CD/LP/TRACK REVIEW

T.K. Blue: Latin Bird

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It would seem that the music of Bird has been born anew in 2011. Joe Lovano took to the skies with his expansive take on the music of Charlie Parker with Bird Songs (Blue Note, 2011), and now alto saxophonist T.K. Blue spreads his wings with Latin Bird. Both men take Parker's music in different directions, yet they seem to share a guiding philosophy that reverence for a subject matter needn't result in stale retreads of their work. Artists who bow at the altar of Parker, yet refuse to build on the constructs and language he created, often make themselves ...

CD/LP/TRACK REVIEW

T.K. Blue: Latin Bird

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For a fellow who's been dead since 1955, alto saxophonist Charlie Parker is having a really good year. Several high-profile projects have been released featuring his music, with various adjustments, tints, and abstractions, and some of these have been quite good. Now comes multi-woodwind player T.K. Blue, with Latin Bird, which adds some Latin flavor to a group of well known Parker classics. The challenge to covering an icon like Parker--particularly if the musician in question is playing the same alto horn--is that it invites direct comparison of two musicians staring at each other over an interim sixty ...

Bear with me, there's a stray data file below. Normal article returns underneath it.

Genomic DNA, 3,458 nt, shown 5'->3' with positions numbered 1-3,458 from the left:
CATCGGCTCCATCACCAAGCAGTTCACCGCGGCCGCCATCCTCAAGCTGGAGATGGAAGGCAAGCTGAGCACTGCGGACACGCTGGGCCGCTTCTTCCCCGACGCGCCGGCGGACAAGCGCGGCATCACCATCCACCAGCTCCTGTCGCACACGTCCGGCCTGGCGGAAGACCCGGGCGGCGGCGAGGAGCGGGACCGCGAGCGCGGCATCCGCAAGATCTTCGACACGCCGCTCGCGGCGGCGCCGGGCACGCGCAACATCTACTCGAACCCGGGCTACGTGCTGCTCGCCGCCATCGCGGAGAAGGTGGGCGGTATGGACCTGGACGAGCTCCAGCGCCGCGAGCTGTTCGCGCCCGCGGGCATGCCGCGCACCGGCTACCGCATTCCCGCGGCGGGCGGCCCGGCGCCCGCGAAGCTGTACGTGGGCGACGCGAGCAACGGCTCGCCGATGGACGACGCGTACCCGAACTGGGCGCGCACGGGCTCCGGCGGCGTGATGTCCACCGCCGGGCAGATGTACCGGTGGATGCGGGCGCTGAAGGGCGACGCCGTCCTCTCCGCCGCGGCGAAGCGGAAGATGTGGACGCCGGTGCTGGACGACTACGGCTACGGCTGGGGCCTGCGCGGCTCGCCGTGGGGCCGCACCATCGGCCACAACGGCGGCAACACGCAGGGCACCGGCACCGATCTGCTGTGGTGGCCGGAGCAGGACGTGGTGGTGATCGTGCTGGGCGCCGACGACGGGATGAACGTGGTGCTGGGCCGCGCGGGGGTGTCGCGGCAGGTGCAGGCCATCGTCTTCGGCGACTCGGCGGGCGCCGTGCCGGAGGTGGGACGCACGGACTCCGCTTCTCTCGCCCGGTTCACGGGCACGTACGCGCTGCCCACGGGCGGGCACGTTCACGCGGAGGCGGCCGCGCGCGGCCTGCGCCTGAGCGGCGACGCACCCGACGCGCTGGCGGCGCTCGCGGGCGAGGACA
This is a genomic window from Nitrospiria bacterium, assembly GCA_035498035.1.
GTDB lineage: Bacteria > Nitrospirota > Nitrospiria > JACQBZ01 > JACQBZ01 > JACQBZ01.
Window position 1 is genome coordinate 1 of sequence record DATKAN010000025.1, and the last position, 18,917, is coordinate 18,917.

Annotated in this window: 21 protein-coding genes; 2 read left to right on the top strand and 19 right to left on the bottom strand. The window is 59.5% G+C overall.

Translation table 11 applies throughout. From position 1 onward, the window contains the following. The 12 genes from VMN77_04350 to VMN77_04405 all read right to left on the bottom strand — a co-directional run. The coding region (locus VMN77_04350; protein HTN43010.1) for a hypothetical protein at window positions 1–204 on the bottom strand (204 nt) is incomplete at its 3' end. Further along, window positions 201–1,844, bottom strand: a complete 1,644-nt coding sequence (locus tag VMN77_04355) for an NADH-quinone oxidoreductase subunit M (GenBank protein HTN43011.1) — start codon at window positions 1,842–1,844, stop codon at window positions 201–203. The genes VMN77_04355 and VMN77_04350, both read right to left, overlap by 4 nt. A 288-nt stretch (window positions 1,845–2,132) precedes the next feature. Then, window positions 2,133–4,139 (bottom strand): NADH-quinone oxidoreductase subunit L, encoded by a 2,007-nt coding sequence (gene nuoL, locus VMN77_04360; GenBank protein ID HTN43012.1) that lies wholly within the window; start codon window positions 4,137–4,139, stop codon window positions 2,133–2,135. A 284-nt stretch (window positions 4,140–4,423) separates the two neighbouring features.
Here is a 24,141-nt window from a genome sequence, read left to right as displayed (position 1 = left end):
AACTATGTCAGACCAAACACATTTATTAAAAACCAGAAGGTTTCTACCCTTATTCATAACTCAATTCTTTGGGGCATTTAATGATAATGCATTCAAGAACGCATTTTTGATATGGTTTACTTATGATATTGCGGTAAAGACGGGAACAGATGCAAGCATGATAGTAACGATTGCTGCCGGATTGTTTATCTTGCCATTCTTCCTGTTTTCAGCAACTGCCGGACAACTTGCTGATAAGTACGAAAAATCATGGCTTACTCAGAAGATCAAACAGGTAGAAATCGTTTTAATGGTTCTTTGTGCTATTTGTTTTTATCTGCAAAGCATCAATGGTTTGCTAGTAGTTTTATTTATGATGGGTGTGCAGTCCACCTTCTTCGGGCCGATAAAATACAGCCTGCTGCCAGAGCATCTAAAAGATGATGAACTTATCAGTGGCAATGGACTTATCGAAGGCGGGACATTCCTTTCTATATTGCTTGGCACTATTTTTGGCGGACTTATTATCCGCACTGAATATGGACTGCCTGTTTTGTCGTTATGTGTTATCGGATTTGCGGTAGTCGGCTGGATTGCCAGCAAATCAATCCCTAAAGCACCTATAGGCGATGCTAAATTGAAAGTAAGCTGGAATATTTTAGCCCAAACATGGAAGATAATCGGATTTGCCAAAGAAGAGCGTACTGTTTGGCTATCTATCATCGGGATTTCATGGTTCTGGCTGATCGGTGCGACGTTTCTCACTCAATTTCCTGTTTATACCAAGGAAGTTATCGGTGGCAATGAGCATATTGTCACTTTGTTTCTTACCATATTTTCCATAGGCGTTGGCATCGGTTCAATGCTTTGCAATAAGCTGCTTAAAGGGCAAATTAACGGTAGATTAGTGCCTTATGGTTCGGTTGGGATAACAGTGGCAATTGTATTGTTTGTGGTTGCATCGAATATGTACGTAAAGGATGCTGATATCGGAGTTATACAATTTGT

CD/LP/TRACK REVIEW

T.K. Blue: Eyes of the Elders

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Saxophonist and flutist T.K. Blue, the artist formerly known as Talib Kibwe, continues to evolve his own brand of post-bop on Eyes of the Elders, his second release as a leader for Arkadia Jazz. Despite the pretentious title, this album contains some worthy performances by a cadre of jazz veterans and young lions. Though T.K. Blue fits the ubiquitous description of the contemporary jazzer infatuated with jazz tradition, he actually spent years paying his dues with jazz veterans including Abdullah Ibrahim, Randy Weston, Billy Mitchell, Jimmy Heath and Ernie Wilkins.

As evident on this album, Blue soaked up some of ...

CD/LP/TRACK REVIEW

T.K. Blue: Eyes Of The Elders

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When he was the artist known as Talib Qadir Kibwe, T.K. Blue spent a good many years as Randy Weston's musical director, and he performed on some of Weston's now-classic recordings with Melba Liston like The Spirits Of Our Ancestors and Volcano Blues. Previously, Kibwe lived in Paris for eight years after a three-year association with Abdullah Ibrahim in the late 1970's. Journeying to Africa from his Paris base throughout the 1980's, Kibwe delved deeper and deeper into the spiritual basis for his music.Now, T.K. Blue has pulled together all of those influences on Eyes Of The Elders. ...